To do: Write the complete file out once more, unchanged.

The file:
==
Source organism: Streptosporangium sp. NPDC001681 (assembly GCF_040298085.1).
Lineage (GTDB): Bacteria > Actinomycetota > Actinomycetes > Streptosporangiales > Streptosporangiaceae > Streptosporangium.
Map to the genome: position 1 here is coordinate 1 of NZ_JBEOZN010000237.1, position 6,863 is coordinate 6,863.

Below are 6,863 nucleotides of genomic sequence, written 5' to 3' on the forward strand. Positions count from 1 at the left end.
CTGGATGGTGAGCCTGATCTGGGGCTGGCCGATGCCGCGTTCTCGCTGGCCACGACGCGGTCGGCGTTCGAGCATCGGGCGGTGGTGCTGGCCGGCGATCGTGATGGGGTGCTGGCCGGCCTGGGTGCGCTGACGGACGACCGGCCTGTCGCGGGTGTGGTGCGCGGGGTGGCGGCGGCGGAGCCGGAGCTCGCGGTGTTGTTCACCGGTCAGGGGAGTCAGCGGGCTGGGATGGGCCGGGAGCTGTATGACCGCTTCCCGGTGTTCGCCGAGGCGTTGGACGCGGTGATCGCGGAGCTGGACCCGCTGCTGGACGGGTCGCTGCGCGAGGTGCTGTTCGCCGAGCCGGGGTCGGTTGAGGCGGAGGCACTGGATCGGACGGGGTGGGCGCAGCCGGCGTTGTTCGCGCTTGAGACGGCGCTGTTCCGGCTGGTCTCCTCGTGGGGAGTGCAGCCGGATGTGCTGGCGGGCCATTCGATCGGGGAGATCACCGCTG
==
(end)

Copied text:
Source organism: Streptosporangium sp. NPDC001681 (assembly GCF_040298085.1).
Lineage (GTDB): Bacteria > Actinomycetota > Actinomycetes > Streptosporangiales > Streptosporangiaceae > Streptosporangium.
Map to the genome: position 1 here is coordinate 1 of NZ_JBEOZN010000237.1, position 6,863 is coordinate 6,863.

Below are 6,863 nucleotides of genomic sequence, written 5' to 3' on the forward strand. Positions count from 1 at the left end.
CTGGATGGTGAGCCTGATCTGGGGCTGGCCGATGCCGCGTTCTCGCTGGCCACGACGCGGTCGGCGTTCGAGCATCGGGCGGTGGTGCTGGCCGGCGATCGTGATGGGGTGCTGGCCGGCCTGGGTGCGCTGACGGACGACCGGCCTGTCGCGGGTGTGGTGCGCGGGGTGGCGGCGGCGGAGCCGGAGCTCGCGGTGTTGTTCACCGGTCAGGGGAGTCAGCGGGCTGGGATGGGCCGGGAGCTGTATGACCGCTTCCCGGTGTTCGCCGAGGCGTTGGACGCGGTGATCGCGGAGCTGGACCCGCTGCTGGACGGGTCGCTGCGCGAGGTGCTGTTCGCCGAGCCGGGGTCGGTTGAGGCGGAGGCACTGGATCGGACGGGGTGGGCGCAGCCGGCGTTGTTCGCGCTTGAGACGGCGCTGTTCCGGCTGGTCTCCTCGTGGGGAGTGCAGCCGGATGTGCTGGCGGGCCATTCGATCGGGGAGATCACCGCTG